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“What about my right not to be abused?” Domestic abuse, human rights and the family courts

The family courts should be a place of safety, where children’s rights are put first and where the concerns and fears of survivors of domestic abuse are listened to and respected. However, this report represents a stark reminder of what happens when this is not the case, and child contact proceedings instead become traumatic and dangerous environments for both survivors and their children.

The new research outlined in this report, undertaken in partnership with Queen Mary University of London as part of the next phase of our Child First campaign, looks at domestic abuse and child contact proceedings through the lens of human rights. Human rights are for everyone, and while the family courts are an obvious venue where human rights matter – after all, they make life-altering decisions about children’s lives and children’s safety – in practice, human rights are not equally accessible by all in the family courts.

The research uncovers a glaring gender gap in the way rights are used by applicants, with non-abusive parents thinking ‘child first,’ while the focus of perpetrators of abuse remains ‘me first’. Echoing this disparity, the research found clear examples of family courts prioritising perpetrators of domestic abuse’s rights to family life over survivors’ and children’s rights to life and to be free from degrading treatment.

On top of this, the research reveals horrifying and deep-seated discrimination against women and mothers. In the worst cases, this discrimination allows perpetrators to continue their abuse, and judges, magistrates and lawyers to participate in grotesquely unequal treatment.

Our findings are illuminating because we hear directly from women about their experiences of the family courts, and through their testimonies we learn how the gender inequalities that brought them there as survivors of domestic abuse can be replicated in the courtroom.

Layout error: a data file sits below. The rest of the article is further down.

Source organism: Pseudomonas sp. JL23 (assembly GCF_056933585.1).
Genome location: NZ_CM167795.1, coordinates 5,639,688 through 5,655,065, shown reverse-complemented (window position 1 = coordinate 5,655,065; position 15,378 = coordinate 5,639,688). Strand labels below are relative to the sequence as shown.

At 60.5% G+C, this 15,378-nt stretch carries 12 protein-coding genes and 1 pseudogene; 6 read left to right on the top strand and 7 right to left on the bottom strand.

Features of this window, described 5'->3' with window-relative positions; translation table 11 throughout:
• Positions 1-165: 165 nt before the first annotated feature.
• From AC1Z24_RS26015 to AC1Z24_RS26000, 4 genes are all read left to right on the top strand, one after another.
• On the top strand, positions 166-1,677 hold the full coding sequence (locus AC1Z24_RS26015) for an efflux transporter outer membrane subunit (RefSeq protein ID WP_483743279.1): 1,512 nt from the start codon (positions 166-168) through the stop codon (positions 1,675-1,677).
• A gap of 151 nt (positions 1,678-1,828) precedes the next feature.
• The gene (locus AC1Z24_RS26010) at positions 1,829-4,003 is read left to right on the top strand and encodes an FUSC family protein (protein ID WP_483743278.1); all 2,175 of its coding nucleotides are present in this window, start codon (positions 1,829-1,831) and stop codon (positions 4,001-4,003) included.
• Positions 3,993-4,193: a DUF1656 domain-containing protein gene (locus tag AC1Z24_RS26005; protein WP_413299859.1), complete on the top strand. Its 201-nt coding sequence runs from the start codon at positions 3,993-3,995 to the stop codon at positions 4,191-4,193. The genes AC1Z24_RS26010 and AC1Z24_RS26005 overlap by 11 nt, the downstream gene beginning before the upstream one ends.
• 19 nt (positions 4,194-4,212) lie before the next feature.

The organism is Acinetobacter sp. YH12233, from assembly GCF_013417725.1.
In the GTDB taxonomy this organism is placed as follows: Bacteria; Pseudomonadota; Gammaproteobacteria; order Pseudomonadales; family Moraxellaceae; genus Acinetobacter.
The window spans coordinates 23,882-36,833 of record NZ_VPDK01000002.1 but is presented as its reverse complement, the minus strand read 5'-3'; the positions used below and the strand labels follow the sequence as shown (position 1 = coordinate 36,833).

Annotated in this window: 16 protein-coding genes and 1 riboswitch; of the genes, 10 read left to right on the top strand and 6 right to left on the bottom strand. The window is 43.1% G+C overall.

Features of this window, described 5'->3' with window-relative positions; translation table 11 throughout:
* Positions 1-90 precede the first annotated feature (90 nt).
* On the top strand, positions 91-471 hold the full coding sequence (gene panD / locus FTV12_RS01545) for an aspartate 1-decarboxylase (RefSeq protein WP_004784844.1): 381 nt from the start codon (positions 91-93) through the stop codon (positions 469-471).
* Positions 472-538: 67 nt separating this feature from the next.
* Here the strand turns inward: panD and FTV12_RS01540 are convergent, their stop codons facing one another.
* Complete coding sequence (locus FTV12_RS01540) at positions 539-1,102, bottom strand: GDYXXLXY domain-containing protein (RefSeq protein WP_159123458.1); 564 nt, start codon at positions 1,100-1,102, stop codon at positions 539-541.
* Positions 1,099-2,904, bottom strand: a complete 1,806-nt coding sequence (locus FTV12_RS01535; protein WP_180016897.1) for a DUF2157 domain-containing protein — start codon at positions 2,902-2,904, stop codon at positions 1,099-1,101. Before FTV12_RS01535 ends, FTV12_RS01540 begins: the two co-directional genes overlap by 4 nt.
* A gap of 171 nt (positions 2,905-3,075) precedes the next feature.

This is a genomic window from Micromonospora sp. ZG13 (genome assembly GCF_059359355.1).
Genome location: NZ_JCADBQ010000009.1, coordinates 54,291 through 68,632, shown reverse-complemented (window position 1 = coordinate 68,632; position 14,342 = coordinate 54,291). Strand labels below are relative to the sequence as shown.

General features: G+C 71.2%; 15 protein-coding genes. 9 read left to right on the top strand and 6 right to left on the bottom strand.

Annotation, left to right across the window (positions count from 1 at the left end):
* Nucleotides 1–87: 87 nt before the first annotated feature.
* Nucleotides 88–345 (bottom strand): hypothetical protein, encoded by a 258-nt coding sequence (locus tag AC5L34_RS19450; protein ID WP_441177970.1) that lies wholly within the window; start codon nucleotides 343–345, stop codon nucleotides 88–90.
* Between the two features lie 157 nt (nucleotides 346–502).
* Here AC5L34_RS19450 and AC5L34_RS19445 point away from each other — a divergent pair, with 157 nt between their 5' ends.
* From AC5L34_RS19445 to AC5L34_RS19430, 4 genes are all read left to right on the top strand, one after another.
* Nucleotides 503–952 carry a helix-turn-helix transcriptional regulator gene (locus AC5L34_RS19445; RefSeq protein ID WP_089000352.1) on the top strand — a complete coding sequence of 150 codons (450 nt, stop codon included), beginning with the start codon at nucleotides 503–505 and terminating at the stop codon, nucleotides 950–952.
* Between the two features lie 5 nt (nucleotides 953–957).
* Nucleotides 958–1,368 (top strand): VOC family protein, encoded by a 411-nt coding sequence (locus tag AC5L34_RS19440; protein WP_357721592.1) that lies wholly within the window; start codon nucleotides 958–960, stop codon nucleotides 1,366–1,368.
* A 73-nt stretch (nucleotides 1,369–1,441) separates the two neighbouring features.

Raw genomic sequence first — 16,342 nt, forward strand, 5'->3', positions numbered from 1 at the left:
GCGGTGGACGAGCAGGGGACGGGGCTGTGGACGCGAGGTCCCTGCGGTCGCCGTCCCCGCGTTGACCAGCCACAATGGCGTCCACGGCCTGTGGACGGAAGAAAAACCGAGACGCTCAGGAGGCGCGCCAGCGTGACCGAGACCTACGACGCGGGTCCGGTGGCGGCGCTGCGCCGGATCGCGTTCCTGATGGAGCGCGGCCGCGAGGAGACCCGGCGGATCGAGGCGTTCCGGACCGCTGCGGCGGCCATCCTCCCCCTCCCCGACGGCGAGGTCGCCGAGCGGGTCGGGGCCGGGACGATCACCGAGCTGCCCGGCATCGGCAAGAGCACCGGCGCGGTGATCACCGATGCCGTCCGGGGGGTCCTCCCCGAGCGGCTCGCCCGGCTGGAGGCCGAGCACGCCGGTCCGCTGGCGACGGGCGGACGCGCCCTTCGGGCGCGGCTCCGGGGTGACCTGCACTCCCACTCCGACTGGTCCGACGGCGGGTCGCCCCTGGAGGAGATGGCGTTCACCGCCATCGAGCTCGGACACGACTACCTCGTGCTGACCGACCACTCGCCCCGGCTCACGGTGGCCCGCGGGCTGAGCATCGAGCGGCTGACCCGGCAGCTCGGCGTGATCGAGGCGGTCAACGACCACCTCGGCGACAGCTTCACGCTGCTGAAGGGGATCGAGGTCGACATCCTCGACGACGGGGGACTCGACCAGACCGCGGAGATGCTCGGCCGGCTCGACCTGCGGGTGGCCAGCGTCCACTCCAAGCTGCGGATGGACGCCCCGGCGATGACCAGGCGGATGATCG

The research highlights the damaging effects of a toxic combination: a lack of understanding of the dynamics of domestic abuse along with incorrect interpretations of human rights. This combination contributes to what survivors tell us is their most common experience of family courts: an acutely negative and traumatising one.

In addition to making these deeply disturbing findings visible, this report gives us a guide to the next steps necessary to make family courts safe places where justice is done. The forthcoming Domestic Abuse Bill provides a landmark opportunity to improve the response to domestic abuse. The government has proposed a clear set of criminal justice measures to strengthen police and courts’ ability to hold perpetrators accountable and keep victims safe. But family justice matters too. This research demonstrates clear and consistent failings of the family courts to ensure that survivors and their children are safe and able to access their rights. The new legislation offers the opportunity to ensure that survivors receive a just response across all jurisdictions. In this report we make some practical recommendations on how this can be done, including banning crossexamination of survivors by their abusers, and ensuring survivors can access special measures, whichever courtroom they are in.

Only by challenging the inequalities and discrimination within the culture of the family courts, and promoting the understanding of human rights that apply to all, can we make sure that ‘child first’ becomes the fundamental approach in child contact proceedings - not just in rhetoric, but also in reality.